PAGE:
On Dec. 23 I called Good Sam to follow up on the situation. I was told that a reimbursement check had been mailed on Dec. 4 and that it could take 3 weeks to arrive. 3 weeks? I asked. Why would it take 3 weeks. I was told it was sent 4th class mail. What? How much money could they save sending a letter to me with something less than 1st class postage? How much is a stamp nowadays? 50¢?
I’d never heard of 4th class mail so I decided to do a little checking. What I found is that there is such a thing for items over 8 ounces, but not for a letter. Was the agent with whom I spoke misinformed? Lying to me?
The check arrived a couple days after I spoke with the agent and it was postmarked Dec. 22, not Dec. 4, although it was dated Dec. 4. It was sent first class mail not 4th class as I had been told.
I was originally denied service to which I was entitled. Had I not had the wherewithal to look further into the situation I would have been stuck with a bill for $281. How many people I wonder are told by Good Sam they aren’t covered for something when they should be and wind up paying out of their own pockets for something they shouldn’t have to?
Next, I was promised a response in 5 days which I didn’t get. After that I was misinformed about when my check had been sent and the mail service used.
In my estimation, nothing about my experience with Good Sam in this instance except for the eventual reimbursement went right–Good Sam fumbled the ball at every possible opportunity. That’s my opinion anyway. What do you think? Is Good Sam a bad actor?
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While pepper may make you sneeze, choosing whole peppercorns over pre-ground, paired with a good quality pepper mill is really nothing to sneeze at. Freshly ground pepper is preferable to pre-ground pepper bought in a tin because peppercorns contain volatile compounds that begin evaporating the moment peppercorns are ground and exposed to air. There are green peppercorns, black peppercorns, white peppercorns and more. How do you know which to choose? There are different pepper mills. Which are the best? Can you refill those “non-reusable” pepper mills from the spice isle in the markets? All this and more in today’s episode of Old Man in the Kitchen. […READ MORE]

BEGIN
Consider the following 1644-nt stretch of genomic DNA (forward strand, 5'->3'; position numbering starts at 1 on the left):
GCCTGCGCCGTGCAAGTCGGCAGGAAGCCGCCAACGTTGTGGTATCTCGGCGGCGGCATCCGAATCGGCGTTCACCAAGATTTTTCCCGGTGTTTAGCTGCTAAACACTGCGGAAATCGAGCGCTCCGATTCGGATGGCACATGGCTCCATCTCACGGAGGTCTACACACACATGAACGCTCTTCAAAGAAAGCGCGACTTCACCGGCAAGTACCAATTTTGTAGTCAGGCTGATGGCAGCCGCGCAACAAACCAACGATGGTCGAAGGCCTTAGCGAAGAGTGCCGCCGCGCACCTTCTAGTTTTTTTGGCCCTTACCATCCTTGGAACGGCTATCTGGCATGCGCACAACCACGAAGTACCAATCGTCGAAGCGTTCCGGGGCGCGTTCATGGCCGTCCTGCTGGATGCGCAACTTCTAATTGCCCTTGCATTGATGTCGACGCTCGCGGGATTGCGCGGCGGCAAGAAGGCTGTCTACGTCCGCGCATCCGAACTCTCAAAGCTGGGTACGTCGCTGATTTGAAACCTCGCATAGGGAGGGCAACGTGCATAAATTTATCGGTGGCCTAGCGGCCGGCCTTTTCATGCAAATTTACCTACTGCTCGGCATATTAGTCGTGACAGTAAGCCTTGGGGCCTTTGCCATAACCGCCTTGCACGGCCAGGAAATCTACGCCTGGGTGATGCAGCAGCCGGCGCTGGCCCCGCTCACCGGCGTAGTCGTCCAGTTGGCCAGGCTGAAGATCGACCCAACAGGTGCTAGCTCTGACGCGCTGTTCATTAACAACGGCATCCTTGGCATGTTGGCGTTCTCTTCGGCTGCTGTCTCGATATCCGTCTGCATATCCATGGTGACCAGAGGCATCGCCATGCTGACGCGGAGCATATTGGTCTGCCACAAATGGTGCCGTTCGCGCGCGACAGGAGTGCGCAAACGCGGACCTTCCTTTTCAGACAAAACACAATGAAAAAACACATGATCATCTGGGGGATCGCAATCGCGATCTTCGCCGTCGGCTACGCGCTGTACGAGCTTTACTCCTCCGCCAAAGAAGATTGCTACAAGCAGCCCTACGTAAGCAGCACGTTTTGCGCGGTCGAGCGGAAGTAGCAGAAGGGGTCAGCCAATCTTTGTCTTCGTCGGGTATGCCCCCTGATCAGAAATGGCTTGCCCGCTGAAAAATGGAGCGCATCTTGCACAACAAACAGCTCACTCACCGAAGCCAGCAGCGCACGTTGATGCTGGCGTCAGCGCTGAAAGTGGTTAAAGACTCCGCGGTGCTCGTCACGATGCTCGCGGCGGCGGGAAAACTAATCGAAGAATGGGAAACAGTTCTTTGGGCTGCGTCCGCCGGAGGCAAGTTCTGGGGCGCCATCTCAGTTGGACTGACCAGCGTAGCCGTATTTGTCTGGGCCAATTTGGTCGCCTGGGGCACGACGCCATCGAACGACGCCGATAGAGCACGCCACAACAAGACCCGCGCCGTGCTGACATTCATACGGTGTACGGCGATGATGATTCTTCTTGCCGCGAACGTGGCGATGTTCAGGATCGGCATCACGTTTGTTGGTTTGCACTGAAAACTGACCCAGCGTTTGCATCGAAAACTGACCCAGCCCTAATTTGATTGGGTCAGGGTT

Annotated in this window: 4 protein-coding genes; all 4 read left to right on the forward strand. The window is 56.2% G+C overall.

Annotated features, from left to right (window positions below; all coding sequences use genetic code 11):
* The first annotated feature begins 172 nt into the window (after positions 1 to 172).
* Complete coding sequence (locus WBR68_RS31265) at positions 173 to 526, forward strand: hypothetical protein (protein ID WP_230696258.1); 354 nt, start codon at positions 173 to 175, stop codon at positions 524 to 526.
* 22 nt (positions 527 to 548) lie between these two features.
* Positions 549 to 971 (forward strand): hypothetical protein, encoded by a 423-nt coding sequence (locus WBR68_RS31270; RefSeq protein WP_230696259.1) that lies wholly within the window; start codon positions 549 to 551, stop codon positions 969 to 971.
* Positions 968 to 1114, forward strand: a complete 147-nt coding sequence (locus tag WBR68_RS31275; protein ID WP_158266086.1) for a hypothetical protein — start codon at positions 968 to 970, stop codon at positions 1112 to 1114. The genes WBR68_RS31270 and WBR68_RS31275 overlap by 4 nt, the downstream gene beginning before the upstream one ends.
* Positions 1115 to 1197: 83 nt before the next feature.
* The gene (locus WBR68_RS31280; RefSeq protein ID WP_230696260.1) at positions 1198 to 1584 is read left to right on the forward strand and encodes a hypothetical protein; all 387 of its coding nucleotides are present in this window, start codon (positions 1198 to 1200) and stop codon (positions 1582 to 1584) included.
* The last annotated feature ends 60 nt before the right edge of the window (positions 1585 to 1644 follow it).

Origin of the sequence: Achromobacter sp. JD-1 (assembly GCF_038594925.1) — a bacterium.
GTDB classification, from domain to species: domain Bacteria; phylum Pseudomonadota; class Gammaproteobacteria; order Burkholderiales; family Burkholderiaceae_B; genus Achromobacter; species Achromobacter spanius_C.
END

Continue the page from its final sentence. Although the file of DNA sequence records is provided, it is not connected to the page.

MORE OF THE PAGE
One of my greatest joys while living full-time on the road in my RV was visiting America’s most beautiful natural places–Bryce Canyon and Grand Canyon National Parks, Zion and Canyonlands, Yosemite and Yellowstone, to name just a few. I can’t tell you how many times while doing so I wished I could have had a closer look at things in the distance–animals and scenic vistas, even the heavens. Some of the places I visited were recognized as International Dark Sky sites–places renowned for stargazing–and here too a close-up view would have come in real handy and enhanced the experience. If I could only see like an eagle! Read more…
The idea behind this product is to boost cell signals thereby improving your ability to both make cell calls and transfer data (Internet) in locations where it can otherwise be difficult or impossible to do so. I’ve used one of these for almost a year (as of April 2015) as I’ve traveled about the country in a motorhome. So, it’s from that vantage point my comments are issued.
At times my Mobile 4G has made all the difference: the difference between being able to make a cell call or not; the difference between being able to load a web page, send an email or not. By bolstering signal strength it can also reduce dropped calls, prevent dropped Internet connections as well speed up Internet downloads. Surprisingly, there have been occasions where it has been advantageous to avoid using the booster–more on that later–but in those situations you wouldn’t need it anyway, in my experience. READ MORE…
When I first set off on my See-the-USA-in-an-RV trip back in May of ’14 I brought with me a little, 120 watt portable solar panel kit with the idea it would generate a little electricity and cut down a little on how long each day I’d need to run my generator, and it has. As time has passed and my explorations into the scintillating world or sunshine and solar have progressed I’ve learned more and more about the whole solar thing. Learning about this sort of stuff is fun and has practical benefits, one of which led me to replace the controller on my solar panel kit and this has allowed me to go generator free for the most part since then. READ MORE…